25 July 2018   Leave a comment

The Jiahao Flag Co Ltd in Anhui province, China, is busy cranking out banners and flags for US President Trump’s 2020 re-election campaign.  According to Reuters who interviewed the factory manager Yao Yuanyuan:

“At about $1 apiece, even suppliers to the Trump campaign, who, Yao says, are located both in China and abroad, can’t resist the low price. Yao’s factory has been making Trump banners since the time his tag line as a candidate was ‘Make America Great Again’.

“’Sales have been great ever since 2015,’” she said.”

But Trump’s threats of tariffs against Chinese products may increase the price of those banners and deter Chinese manufacturers from supporting his campaign.

“Trump’s effort to wrest better trading conditions from China threatens that price advantage, and his hardline stance could eventually repel suppliers like Yao.

“’If he continues to demand tariff increases as he has been, or if he continues to agree with those who are against China, I definitely would not be able to accept (more orders),’ she said.”

“’Everyone can have a patriotic heart, but this won’t improve his economy, and instead it could make us Chinese just shoot ourselves in the foot.’”

We will have to see how this unfolds.


The Economist has a fascinating article on the differences among European nations in attitudes toward immigrants.  The issue is important because of the recent sharp rise in animosity toward refugees in some European countries.  Some believe that the influx of refugees is responsible for this rise in xenophobia, but a more careful analysis suggests a different explanation: the underlying racial and ethnic diversity of the nation.  The article points out that:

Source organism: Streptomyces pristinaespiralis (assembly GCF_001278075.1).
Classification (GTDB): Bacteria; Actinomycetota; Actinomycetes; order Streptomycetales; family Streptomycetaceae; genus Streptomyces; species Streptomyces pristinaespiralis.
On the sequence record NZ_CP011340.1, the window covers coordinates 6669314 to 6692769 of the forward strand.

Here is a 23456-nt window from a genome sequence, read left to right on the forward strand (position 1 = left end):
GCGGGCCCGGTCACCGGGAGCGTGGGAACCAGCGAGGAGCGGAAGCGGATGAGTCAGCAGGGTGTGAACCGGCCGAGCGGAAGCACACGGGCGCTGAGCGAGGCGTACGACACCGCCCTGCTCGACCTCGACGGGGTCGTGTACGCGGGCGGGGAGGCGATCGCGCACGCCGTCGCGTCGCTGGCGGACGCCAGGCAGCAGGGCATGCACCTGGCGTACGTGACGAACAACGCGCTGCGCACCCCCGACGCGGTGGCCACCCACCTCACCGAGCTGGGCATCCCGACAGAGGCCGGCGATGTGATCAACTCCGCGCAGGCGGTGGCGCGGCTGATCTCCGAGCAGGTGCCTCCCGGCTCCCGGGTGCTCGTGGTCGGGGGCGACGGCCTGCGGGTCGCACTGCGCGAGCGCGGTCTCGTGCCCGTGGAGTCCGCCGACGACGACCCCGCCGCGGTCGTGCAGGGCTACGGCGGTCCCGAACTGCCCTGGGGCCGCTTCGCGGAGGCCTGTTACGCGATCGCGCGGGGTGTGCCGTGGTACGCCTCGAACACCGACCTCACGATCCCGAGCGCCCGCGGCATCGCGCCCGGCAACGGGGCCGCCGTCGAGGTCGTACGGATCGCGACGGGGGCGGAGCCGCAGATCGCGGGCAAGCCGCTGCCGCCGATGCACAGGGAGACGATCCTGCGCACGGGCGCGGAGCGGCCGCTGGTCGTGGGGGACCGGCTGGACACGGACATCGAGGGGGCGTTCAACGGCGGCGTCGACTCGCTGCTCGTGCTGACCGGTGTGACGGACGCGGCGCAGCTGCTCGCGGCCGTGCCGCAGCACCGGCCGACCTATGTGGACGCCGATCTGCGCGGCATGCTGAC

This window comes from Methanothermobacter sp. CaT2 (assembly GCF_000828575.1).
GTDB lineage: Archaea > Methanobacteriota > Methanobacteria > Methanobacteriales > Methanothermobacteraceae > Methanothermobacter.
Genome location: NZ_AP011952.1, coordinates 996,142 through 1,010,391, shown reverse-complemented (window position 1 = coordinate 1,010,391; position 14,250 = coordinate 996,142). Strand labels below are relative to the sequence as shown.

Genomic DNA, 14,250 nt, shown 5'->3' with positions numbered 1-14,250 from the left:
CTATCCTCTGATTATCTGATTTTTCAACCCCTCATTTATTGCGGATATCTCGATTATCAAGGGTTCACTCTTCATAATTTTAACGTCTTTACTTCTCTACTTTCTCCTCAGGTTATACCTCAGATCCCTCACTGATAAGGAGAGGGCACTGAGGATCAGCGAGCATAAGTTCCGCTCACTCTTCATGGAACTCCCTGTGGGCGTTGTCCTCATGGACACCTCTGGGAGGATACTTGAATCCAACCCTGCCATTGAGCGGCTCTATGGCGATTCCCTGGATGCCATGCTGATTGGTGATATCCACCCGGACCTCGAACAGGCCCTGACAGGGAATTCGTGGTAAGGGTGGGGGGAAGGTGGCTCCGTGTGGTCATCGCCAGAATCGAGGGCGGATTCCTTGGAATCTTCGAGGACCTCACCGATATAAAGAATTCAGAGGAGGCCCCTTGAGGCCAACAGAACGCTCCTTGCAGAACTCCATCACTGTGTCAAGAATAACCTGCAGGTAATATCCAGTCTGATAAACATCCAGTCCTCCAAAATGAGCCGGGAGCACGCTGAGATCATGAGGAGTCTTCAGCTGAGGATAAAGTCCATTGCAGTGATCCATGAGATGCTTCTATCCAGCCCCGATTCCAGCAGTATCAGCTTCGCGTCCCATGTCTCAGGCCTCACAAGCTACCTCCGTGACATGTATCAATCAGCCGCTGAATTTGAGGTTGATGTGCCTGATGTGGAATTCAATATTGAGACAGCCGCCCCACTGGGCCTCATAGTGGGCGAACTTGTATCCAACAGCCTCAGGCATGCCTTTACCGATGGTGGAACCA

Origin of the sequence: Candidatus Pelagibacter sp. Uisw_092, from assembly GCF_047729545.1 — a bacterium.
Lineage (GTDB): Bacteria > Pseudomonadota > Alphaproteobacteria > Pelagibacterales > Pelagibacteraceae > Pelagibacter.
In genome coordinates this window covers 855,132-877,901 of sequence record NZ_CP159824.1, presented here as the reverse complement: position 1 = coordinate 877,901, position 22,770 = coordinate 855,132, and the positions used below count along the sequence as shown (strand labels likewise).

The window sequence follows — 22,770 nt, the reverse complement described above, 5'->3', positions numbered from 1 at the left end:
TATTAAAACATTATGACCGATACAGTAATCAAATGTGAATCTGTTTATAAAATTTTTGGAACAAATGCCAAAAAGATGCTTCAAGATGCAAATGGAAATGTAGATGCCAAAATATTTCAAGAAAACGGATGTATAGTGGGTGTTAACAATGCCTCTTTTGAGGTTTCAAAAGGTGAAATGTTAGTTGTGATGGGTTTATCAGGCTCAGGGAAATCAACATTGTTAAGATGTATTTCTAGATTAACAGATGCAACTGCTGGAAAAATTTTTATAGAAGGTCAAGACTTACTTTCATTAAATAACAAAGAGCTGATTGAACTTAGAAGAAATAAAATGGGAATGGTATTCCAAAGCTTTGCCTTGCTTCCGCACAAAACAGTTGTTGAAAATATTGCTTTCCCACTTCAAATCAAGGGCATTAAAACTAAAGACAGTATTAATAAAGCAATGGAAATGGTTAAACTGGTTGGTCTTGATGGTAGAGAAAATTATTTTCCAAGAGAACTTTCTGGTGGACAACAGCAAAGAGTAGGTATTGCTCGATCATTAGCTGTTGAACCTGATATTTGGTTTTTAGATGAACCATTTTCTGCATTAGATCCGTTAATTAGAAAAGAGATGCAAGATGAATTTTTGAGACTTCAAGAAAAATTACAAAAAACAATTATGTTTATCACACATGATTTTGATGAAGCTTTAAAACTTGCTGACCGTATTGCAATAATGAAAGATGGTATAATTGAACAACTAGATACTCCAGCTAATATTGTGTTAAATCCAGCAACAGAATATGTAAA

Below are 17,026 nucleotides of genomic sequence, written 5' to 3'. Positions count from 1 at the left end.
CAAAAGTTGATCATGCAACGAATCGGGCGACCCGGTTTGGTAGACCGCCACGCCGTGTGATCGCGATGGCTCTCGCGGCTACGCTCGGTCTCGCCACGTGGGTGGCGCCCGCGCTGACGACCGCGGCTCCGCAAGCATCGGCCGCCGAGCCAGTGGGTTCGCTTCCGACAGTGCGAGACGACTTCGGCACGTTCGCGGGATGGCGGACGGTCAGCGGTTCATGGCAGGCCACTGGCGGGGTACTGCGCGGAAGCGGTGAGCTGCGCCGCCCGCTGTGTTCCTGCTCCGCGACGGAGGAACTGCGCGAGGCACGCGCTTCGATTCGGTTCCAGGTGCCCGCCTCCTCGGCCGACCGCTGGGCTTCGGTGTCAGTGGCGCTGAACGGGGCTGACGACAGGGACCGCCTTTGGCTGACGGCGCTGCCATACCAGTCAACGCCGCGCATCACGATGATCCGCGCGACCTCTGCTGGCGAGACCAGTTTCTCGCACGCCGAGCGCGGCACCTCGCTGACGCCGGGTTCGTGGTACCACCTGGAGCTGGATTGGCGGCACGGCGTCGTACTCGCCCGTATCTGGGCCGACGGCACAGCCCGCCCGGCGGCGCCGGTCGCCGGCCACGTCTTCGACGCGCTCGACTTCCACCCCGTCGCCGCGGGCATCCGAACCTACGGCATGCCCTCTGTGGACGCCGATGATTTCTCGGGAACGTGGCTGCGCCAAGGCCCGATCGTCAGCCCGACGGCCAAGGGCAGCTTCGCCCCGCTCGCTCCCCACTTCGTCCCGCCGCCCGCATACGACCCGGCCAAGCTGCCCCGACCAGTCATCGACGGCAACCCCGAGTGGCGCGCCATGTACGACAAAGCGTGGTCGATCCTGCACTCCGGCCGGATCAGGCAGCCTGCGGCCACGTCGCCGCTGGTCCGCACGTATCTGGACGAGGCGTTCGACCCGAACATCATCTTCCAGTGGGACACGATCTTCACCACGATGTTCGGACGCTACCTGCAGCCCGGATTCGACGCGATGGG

“….the general pattern is clear: barely 1% of respondents in eastern Europe and Scandinavia had some non-Western ancestry, compared to 6% in the south and west of the continent. Overall, these measures of ethnic diversity can explain nearly a quarter of the differences between how countries have changed their sentiment to immigrants since 2014.”

The results of the study are very interesting, but they fail to explain the rise of xenophobia in the US, which is a significantly more diverse than most European nations.  But perhaps, the rise in xenophobia in the US is concentrated in populations that are demographically homogeneous.   I lack the data to explore that proposition.


The International Monetary Fund (IMF) is predicting that inflation in Venezuela will reach one million per cent by December of this year.  The inflation rate is among the highest ever recorded and comparable to the hyperinflation in Germany in the 1930s.  It is the result of extended deficit spending by the government of Nicolas Maduro and the declining rate of oil production in the country.  There are widespread shortages of necessary goods such as food and medicine, the people have resorted to barter, and those people with the means have left the country, pouring into Colombia, Ecuador, and Brazil.  There is rampant corruption in the country, and the crime rate has soared.  Even the botanical garden in Caracas, a UNESCO World Heritage site, has fallen into disrepair.  The country has collapsed, but it is impossible to see how it will recover.

Posted July 25, 2018 by vferraro1971 in World Politics

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